The Story Behind America's Great Migration
MICHEL MARTIN, Host:
I'm Michel Martin, and this is TELL ME MORE, from NPR News. Now we're going to tell you about one of the largest mass migrations in this country's history. It's bigger than the Gold Rush. It was bigger than the Dust Bowl migration. I was close to one of the vast waves of immigration that have done so much to shape this country, but these people were already here.
It became known as the Great Migration, the movement of more than six million people of African descent from the South to the North in a span of some 60 years. Why did they leave? Well, maybe Langston Hughes described it best.
LANGSTON HUGHES: I am fed up with Jim Crow laws, people who are cruel and afraid, who lynch and run, who are scared of me, and me of them. So I pick up my life and take it away on a one-way ticket - gone up North, gone out West. Gone.
MARTIN: That's Langston Hughes, reading from his poem "One Way Ticket," published in 1947. But Pulitzer Prize-winning journalist Isabel Wilkerson may have gone him one better. She's expanded mightily on Langston Hughes' offering and the offerings of just about anybody who's studied and written on this remarkable movement of African-Americans from the rural South to places like Chicago, Harlem, Milwaukee, Detroit, Los Angeles, Oakland and Seattle.
MARTIN: at around 1900 or so, 90 percent of all black Americans lived in the South. At the end of the Great Migration, around the mid-1970s, 47 percent were living outside of the South. And that means if you are black and living, or having family living in the North or the West, it's almost certainly because of the Great Migration.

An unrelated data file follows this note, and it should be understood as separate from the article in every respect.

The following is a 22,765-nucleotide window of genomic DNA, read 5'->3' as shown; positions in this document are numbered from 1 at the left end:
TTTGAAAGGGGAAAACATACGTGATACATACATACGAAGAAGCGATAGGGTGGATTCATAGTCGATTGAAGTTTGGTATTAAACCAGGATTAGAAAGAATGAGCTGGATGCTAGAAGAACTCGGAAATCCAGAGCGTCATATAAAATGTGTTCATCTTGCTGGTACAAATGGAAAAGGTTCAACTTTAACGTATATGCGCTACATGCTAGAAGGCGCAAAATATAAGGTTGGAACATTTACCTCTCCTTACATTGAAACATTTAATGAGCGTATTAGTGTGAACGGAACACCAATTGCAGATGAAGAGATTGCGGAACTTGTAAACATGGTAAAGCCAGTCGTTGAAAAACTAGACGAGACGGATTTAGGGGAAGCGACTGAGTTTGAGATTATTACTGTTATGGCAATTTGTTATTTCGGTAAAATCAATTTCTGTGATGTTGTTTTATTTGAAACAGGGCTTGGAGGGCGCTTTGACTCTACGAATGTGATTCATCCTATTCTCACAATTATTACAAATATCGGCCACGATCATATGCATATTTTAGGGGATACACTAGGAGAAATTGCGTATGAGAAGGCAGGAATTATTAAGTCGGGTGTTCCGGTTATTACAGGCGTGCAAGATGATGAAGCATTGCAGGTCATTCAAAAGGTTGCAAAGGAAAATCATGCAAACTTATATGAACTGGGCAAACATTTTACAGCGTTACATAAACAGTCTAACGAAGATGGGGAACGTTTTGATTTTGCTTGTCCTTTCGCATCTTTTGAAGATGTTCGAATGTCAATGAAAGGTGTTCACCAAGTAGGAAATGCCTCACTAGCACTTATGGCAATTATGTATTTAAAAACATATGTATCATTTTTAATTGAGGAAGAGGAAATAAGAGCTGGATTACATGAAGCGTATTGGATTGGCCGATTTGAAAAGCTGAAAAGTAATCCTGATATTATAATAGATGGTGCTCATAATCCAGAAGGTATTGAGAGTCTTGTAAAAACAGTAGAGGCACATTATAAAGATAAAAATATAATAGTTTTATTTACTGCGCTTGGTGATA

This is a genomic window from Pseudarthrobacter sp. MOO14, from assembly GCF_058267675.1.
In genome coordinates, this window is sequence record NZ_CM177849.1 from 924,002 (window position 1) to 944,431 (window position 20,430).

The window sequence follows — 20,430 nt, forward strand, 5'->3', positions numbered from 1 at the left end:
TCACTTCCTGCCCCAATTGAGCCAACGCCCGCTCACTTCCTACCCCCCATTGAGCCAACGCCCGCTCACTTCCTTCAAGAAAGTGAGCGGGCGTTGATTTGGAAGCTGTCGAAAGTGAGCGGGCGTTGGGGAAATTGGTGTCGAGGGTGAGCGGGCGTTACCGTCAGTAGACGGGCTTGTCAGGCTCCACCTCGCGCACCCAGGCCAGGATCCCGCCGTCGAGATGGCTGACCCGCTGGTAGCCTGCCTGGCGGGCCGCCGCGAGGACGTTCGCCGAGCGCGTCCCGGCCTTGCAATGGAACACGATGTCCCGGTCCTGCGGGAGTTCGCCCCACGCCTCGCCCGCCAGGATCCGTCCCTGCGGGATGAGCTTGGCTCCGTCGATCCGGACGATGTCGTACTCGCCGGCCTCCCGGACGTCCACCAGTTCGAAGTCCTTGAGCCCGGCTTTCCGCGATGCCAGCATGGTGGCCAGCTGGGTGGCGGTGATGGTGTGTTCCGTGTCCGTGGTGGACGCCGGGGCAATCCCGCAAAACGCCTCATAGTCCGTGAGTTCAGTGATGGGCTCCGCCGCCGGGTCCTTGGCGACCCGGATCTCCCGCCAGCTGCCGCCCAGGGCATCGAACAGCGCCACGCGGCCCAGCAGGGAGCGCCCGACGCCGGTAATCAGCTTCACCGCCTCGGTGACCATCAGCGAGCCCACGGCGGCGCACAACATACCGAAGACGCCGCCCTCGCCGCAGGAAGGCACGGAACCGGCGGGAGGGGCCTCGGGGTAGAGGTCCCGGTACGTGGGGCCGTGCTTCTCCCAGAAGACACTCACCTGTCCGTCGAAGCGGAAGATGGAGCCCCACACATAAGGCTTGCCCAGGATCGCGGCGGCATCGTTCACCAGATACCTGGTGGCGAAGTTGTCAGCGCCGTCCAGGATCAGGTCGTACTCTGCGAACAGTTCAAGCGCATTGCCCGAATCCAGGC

MARTIN: The Epic Story of America's Great Migration." And she's here with us now.
Welcome. Thank you so much for joining us.
ISABEL WILKERSON: Great to be here.
MARTIN: Epic is certainly the word. And it has to be said that this was a journey for you, also. I mean, officially, you know, your people are saying that you interviewed 1,200 people over an 18-month period, but it's actually been much longer than that.
WILKERSON: It's been 15 years. It's a 15-year journey of searching for people who would represent the three major migration streams of this Great Migration, getting to interview all these people, which is almost like a casting call. It was almost as if I were holding auditions for people who would ultimately be the three main characters in the book, and then getting to know them, returning South with them, and then ultimately writing about them.
MARTIN: And why did you want to tell this story?